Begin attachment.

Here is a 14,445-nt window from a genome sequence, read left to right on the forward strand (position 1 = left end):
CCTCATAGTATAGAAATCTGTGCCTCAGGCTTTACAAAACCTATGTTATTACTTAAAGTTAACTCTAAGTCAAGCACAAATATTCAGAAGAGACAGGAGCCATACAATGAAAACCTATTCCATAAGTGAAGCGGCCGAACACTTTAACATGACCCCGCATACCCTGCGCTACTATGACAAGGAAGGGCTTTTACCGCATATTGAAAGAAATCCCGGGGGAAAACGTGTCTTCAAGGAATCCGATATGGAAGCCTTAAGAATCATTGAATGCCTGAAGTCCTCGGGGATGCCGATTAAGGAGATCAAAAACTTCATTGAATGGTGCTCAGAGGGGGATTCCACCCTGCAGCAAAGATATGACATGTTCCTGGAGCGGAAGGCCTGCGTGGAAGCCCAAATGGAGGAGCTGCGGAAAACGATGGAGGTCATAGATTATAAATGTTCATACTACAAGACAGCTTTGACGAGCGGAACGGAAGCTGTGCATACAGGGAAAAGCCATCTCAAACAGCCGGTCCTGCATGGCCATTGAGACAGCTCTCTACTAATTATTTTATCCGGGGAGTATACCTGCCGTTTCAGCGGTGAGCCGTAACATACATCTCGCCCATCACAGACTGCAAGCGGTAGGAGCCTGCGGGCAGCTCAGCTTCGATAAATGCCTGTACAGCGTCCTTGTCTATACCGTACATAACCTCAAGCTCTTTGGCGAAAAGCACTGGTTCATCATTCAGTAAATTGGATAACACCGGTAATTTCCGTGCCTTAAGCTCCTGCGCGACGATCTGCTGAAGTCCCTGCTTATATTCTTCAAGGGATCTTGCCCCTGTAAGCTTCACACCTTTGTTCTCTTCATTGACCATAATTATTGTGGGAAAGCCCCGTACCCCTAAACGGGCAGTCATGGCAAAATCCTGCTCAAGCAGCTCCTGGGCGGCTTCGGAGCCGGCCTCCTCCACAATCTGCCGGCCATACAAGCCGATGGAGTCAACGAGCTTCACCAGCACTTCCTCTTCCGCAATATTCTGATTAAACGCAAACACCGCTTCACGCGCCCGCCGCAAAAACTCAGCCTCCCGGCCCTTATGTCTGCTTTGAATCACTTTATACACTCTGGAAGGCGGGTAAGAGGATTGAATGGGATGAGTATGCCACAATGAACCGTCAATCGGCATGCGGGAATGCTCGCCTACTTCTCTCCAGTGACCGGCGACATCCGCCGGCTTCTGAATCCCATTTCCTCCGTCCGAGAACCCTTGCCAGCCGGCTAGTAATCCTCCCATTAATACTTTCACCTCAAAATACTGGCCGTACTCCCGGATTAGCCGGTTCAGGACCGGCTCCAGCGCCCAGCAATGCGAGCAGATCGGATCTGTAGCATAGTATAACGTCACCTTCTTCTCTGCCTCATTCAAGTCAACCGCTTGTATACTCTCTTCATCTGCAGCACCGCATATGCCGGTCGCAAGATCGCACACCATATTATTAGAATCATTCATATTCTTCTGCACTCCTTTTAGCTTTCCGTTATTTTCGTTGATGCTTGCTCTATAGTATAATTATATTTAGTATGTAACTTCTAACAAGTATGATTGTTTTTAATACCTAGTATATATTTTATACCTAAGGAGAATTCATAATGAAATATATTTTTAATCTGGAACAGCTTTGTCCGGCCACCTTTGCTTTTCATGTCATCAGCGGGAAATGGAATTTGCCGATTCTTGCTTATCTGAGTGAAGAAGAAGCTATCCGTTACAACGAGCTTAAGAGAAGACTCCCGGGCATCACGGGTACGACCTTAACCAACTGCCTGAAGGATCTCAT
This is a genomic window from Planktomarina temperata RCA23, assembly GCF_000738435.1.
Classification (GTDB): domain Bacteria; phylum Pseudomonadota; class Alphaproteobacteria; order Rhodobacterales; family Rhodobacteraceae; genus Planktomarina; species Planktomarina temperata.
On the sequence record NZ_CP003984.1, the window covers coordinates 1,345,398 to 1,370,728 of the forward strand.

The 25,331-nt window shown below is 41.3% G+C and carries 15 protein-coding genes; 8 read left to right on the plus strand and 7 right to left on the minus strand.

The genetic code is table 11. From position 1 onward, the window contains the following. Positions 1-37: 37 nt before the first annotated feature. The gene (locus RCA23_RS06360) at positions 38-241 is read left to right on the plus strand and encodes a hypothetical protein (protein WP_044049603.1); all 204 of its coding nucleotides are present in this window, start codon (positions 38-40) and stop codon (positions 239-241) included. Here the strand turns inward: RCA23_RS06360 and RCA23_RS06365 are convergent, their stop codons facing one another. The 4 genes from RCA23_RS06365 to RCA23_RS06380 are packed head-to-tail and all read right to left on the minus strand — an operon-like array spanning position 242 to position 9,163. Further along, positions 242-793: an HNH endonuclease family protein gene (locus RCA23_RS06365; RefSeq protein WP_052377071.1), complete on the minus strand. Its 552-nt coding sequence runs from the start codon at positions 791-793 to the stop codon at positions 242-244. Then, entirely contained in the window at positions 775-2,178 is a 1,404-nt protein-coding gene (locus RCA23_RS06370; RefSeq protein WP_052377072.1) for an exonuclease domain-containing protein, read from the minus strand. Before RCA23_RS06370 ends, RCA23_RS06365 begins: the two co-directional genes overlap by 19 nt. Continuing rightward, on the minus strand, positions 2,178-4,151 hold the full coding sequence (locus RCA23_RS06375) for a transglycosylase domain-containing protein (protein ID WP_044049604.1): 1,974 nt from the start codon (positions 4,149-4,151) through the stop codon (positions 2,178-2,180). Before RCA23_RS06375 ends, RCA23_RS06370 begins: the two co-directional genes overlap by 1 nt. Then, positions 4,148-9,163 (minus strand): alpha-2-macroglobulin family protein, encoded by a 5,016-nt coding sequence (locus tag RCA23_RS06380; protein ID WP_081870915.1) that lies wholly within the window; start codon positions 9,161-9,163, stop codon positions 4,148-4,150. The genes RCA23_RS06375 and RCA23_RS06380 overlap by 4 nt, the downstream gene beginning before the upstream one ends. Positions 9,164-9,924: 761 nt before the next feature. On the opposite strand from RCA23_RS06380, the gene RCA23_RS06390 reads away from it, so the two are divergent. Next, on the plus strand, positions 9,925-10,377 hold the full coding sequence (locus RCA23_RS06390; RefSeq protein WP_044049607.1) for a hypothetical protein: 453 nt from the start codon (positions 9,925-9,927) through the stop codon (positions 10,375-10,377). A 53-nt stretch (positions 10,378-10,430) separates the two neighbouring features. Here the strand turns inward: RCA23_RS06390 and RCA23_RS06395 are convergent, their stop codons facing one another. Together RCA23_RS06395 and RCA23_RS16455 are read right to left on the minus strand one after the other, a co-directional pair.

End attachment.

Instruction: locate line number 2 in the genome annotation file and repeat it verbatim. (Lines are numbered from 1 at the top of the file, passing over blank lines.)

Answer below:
CCTCATAGTATAGAAATCTGTGCCTCAGGCTTTACAAAACCTATGTTATTACTTAAAGTTAACTCTAAGTCAAGCACAAATATTCAGAAGAGACAGGAGCCATACAATGAAAACCTATTCCATAAGTGAAGCGGCCGAACACTTTAACATGACCCCGCATACCCTGCGCTACTATGACAAGGAAGGGCTTTTACCGCATATTGAAAGAAATCCCGGGGGAAAACGTGTCTTCAAGGAATCCGATATGGAAGCCTTAAGAATCATTGAATGCCTGAAGTCCTCGGGGATGCCGATTAAGGAGATCAAAAACTTCATTGAATGGTGCTCAGAGGGGGATTCCACCCTGCAGCAAAGATATGACATGTTCCTGGAGCGGAAGGCCTGCGTGGAAGCCCAAATGGAGGAGCTGCGGAAAACGATGGAGGTCATAGATTATAAATGTTCATACTACAAGACAGCTTTGACGAGCGGAACGGAAGCTGTGCATACAGGGAAAAGCCATCTCAAACAGCCGGTCCTGCATGGCCATTGAGACAGCTCTCTACTAATTATTTTATCCGGGGAGTATACCTGCCGTTTCAGCGGTGAGCCGTAACATACATCTCGCCCATCACAGACTGCAAGCGGTAGGAGCCTGCGGGCAGCTCAGCTTCGATAAATGCCTGTACAGCGTCCTTGTCTATACCGTACATAACCTCAAGCTCTTTGGCGAAAAGCACTGGTTCATCATTCAGTAAATTGGATAACACCGGTAATTTCCGTGCCTTAAGCTCCTGCGCGACGATCTGCTGAAGTCCCTGCTTATATTCTTCAAGGGATCTTGCCCCTGTAAGCTTCACACCTTTGTTCTCTTCATTGACCATAATTATTGTGGGAAAGCCCCGTACCCCTAAACGGGCAGTCATGGCAAAATCCTGCTCAAGCAGCTCCTGGGCGGCTTCGGAGCCGGCCTCCTCCACAATCTGCCGGCCATACAAGCCGATGGAGTCAACGAGCTTCACCAGCACTTCCTCTTCCGCAATATTCTGATTAAACGCAAACACCGCTTCACGCGCCCGCCGCAAAAACTCAGCCTCCCGGCCCTTATGTCTGCTTTGAATCACTTTATACACTCTGGAAGGCGGGTAAGAGGATTGAATGGGATGAGTATGCCACAATGAACCGTCAATCGGCATGCGGGAATGCTCGCCTACTTCTCTCCAGTGACCGGCGACATCCGCCGGCTTCTGAATCCCATTTCCTCCGTCCGAGAACCCTTGCCAGCCGGCTAGTAATCCTCCCATTAATACTTTCACCTCAAAATACTGGCCGTACTCCCGGATTAGCCGGTTCAGGACCGGCTCCAGCGCCCAGCAATGCGAGCAGATCGGATCTGTAGCATAGTATAACGTCACCTTCTTCTCTGCCTCATTCAAGTCAACCGCTTGTATACTCTCTTCATCTGCAGCACCGCATATGCCGGTCGCAAGATCGCACACCATATTATTAGAATCATTCATATTCTTCTGCACTCCTTTTAGCTTTCCGTTATTTTCGTTGATGCTTGCTCTATAGTATAATTATATTTAGTATGTAACTTCTAACAAGTATGATTGTTTTTAATACCTAGTATATATTTTATACCTAAGGAGAATTCATAATGAAATATATTTTTAATCTGGAACAGCTTTGTCCGGCCACCTTTGCTTTTCATGTCATCAGCGGGAAATGGAATTTGCCGATTCTTGCTTATCTGAGTGAAGAAGAAGCTATCCGTTACAACGAGCTTAAGAGAAGACTCCCGGGCATCACGGGTACGACCTTAACCAACTGCCTGAAGGATCTCAT